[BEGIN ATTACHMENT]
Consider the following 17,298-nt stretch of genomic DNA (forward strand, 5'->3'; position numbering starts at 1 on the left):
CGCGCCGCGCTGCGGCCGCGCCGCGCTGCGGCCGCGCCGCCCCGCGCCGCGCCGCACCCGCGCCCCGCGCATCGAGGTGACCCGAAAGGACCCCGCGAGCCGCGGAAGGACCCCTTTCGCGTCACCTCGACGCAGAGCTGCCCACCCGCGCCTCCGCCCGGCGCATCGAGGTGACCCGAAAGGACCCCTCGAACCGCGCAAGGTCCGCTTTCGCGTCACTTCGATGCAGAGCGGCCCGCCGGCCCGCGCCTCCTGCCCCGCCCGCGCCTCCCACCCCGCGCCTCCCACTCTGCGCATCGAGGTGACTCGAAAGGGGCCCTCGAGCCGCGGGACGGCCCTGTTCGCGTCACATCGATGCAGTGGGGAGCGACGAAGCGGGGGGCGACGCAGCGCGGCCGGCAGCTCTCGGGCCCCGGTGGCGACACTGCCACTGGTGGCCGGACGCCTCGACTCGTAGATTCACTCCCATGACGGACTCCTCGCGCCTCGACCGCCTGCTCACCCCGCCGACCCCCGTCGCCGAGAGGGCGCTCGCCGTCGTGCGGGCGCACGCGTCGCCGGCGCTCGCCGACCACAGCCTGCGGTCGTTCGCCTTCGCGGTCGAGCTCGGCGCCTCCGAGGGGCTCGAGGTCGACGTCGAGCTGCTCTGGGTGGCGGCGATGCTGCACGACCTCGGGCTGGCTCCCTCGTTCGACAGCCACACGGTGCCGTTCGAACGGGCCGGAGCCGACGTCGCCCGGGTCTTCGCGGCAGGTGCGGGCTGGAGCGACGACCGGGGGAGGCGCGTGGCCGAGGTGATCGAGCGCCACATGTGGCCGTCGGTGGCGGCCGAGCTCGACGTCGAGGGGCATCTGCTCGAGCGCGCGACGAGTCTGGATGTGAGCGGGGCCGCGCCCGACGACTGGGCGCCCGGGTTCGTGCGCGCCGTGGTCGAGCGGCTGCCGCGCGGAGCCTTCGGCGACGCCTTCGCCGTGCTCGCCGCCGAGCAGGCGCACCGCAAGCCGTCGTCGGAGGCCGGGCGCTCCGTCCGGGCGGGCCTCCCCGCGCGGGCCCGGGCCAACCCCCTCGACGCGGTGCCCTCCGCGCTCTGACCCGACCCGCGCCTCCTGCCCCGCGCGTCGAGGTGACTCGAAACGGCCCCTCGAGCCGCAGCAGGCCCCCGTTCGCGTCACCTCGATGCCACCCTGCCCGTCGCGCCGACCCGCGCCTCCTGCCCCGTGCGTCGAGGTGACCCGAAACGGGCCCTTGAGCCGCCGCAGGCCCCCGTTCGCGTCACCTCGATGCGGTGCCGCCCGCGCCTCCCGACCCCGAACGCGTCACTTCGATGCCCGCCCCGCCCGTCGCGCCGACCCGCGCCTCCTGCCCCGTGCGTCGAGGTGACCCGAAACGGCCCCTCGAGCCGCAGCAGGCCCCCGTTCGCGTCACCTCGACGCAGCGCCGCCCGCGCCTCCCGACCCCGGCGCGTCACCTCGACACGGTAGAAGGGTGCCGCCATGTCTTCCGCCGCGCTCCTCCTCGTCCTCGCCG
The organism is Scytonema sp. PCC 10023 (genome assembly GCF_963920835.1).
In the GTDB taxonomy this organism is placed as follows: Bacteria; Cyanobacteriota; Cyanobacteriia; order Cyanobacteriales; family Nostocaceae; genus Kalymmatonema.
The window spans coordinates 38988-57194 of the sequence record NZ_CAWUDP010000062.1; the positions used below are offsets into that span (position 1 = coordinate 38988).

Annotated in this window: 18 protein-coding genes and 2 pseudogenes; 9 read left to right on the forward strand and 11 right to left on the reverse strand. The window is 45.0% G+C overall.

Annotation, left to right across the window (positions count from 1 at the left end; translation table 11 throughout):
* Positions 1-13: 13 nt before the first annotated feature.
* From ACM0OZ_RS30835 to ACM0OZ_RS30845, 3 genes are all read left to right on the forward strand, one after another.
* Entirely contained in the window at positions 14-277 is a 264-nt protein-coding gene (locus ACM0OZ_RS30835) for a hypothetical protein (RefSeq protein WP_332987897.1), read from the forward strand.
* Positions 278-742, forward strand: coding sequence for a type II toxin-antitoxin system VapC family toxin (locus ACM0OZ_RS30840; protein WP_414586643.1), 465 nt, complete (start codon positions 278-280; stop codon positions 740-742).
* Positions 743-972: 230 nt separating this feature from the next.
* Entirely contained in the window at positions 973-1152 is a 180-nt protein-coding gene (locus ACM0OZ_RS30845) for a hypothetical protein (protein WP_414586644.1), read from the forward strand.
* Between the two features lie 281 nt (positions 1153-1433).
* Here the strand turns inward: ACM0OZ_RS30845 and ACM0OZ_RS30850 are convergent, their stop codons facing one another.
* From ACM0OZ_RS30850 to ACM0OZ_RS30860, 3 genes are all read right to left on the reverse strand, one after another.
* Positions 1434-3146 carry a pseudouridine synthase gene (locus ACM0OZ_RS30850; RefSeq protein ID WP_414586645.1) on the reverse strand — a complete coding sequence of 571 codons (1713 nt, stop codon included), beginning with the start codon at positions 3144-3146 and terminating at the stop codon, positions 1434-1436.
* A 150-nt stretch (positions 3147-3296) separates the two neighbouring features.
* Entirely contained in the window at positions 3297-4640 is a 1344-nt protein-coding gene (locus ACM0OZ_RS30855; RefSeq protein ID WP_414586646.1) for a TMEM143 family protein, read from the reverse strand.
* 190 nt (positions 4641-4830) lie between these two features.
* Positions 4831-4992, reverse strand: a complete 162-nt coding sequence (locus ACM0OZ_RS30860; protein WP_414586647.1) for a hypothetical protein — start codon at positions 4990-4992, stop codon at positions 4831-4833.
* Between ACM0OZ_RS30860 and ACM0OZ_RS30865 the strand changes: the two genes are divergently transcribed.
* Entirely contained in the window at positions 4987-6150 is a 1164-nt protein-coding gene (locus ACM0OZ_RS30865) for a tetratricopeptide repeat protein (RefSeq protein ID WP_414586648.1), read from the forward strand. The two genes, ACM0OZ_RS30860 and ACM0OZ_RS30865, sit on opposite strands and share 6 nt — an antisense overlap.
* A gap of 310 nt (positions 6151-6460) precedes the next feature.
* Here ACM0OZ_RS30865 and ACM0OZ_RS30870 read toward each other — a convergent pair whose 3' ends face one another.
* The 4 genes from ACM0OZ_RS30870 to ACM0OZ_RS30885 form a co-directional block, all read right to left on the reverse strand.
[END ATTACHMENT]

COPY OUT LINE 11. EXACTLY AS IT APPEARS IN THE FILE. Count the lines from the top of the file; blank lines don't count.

* Positions 278-742, forward strand: coding sequence for a type II toxin-antitoxin system VapC family toxin (locus ACM0OZ_RS30840; protein WP_414586643.1), 465 nt, complete (start codon positions 278-280; stop codon positions 740-742).